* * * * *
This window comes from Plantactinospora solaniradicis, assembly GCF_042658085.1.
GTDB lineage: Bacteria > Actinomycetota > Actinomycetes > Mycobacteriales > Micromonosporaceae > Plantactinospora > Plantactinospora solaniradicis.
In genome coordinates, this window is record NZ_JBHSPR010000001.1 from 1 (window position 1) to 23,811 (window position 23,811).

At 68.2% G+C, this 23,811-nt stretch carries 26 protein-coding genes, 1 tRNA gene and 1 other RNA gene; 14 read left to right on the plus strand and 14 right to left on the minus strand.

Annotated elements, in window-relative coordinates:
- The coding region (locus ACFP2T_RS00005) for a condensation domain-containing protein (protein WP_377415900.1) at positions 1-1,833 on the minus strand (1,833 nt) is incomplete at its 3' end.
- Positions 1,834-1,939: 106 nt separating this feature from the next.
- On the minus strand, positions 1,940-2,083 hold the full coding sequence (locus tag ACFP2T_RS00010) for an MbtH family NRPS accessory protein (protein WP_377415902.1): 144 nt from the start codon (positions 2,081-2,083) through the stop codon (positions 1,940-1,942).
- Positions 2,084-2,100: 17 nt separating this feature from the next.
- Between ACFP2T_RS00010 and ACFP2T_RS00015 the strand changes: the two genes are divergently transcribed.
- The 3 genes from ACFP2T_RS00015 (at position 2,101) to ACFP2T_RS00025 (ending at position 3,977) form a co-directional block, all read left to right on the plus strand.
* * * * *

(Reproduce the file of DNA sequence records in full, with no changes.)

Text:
This window comes from Plantactinospora solaniradicis, assembly GCF_042658085.1.
GTDB lineage: Bacteria > Actinomycetota > Actinomycetes > Mycobacteriales > Micromonosporaceae > Plantactinospora > Plantactinospora solaniradicis.
In genome coordinates, this window is record NZ_JBHSPR010000001.1 from 1 (window position 1) to 23,811 (window position 23,811).

At 68.2% G+C, this 23,811-nt stretch carries 26 protein-coding genes, 1 tRNA gene and 1 other RNA gene; 14 read left to right on the plus strand and 14 right to left on the minus strand.

Annotated elements, in window-relative coordinates:
- The coding region (locus ACFP2T_RS00005) for a condensation domain-containing protein (protein WP_377415900.1) at positions 1-1,833 on the minus strand (1,833 nt) is incomplete at its 3' end.
- Positions 1,834-1,939: 106 nt separating this feature from the next.
- On the minus strand, positions 1,940-2,083 hold the full coding sequence (locus tag ACFP2T_RS00010) for an MbtH family NRPS accessory protein (protein WP_377415902.1): 144 nt from the start codon (positions 2,081-2,083) through the stop codon (positions 1,940-1,942).
- Positions 2,084-2,100: 17 nt separating this feature from the next.
- Between ACFP2T_RS00010 and ACFP2T_RS00015 the strand changes: the two genes are divergently transcribed.
- The 3 genes from ACFP2T_RS00015 (at position 2,101) to ACFP2T_RS00025 (ending at position 3,977) form a co-directional block, all read left to right on the plus strand.